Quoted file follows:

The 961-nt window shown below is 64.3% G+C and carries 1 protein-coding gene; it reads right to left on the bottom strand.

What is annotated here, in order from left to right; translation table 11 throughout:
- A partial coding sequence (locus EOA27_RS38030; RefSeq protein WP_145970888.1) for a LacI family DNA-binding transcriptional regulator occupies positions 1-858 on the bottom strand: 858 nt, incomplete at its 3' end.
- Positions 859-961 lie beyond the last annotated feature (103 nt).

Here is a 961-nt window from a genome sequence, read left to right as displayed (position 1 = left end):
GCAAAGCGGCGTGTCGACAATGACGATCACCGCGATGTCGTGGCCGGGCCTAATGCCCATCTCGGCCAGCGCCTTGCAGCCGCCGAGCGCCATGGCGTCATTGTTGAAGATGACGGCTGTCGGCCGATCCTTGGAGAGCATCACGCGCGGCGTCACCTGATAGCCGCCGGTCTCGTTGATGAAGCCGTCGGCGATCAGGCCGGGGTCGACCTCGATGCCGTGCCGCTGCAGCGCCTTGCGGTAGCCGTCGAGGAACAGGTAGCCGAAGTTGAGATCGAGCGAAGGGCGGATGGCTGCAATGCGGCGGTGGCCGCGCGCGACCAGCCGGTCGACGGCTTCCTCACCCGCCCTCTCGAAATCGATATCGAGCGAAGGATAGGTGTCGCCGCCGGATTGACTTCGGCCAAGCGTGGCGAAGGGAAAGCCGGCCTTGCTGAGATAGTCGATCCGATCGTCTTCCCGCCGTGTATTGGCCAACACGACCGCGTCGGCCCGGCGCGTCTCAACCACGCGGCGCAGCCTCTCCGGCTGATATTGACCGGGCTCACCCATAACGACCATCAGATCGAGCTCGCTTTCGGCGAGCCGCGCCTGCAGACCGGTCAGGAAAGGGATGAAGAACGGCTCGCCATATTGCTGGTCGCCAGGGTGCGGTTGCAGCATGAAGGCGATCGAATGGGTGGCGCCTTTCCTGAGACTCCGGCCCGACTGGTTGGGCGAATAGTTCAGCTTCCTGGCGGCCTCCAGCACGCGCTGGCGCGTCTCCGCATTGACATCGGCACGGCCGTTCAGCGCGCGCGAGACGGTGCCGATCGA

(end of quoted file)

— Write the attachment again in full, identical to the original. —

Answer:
The 961-nt window shown below is 64.3% G+C and carries 1 protein-coding gene; it reads right to left on the bottom strand.

What is annotated here, in order from left to right; translation table 11 throughout:
- A partial coding sequence (locus EOA27_RS38030; RefSeq protein WP_145970888.1) for a LacI family DNA-binding transcriptional regulator occupies positions 1-858 on the bottom strand: 858 nt, incomplete at its 3' end.
- Positions 859-961 lie beyond the last annotated feature (103 nt).

Here is a 961-nt window from a genome sequence, read left to right as displayed (position 1 = left end):
GCAAAGCGGCGTGTCGACAATGACGATCACCGCGATGTCGTGGCCGGGCCTAATGCCCATCTCGGCCAGCGCCTTGCAGCCGCCGAGCGCCATGGCGTCATTGTTGAAGATGACGGCTGTCGGCCGATCCTTGGAGAGCATCACGCGCGGCGTCACCTGATAGCCGCCGGTCTCGTTGATGAAGCCGTCGGCGATCAGGCCGGGGTCGACCTCGATGCCGTGCCGCTGCAGCGCCTTGCGGTAGCCGTCGAGGAACAGGTAGCCGAAGTTGAGATCGAGCGAAGGGCGGATGGCTGCAATGCGGCGGTGGCCGCGCGCGACCAGCCGGTCGACGGCTTCCTCACCCGCCCTCTCGAAATCGATATCGAGCGAAGGATAGGTGTCGCCGCCGGATTGACTTCGGCCAAGCGTGGCGAAGGGAAAGCCGGCCTTGCTGAGATAGTCGATCCGATCGTCTTCCCGCCGTGTATTGGCCAACACGACCGCGTCGGCCCGGCGCGTCTCAACCACGCGGCGCAGCCTCTCCGGCTGATATTGACCGGGCTCACCCATAACGACCATCAGATCGAGCTCGCTTTCGGCGAGCCGCGCCTGCAGACCGGTCAGGAAAGGGATGAAGAACGGCTCGCCATATTGCTGGTCGCCAGGGTGCGGTTGCAGCATGAAGGCGATCGAATGGGTGGCGCCTTTCCTGAGACTCCGGCCCGACTGGTTGGGCGAATAGTTCAGCTTCCTGGCGGCCTCCAGCACGCGCTGGCGCGTCTCCGCATTGACATCGGCACGGCCGTTCAGCGCGCGCGAGACGGTGCCGATCGA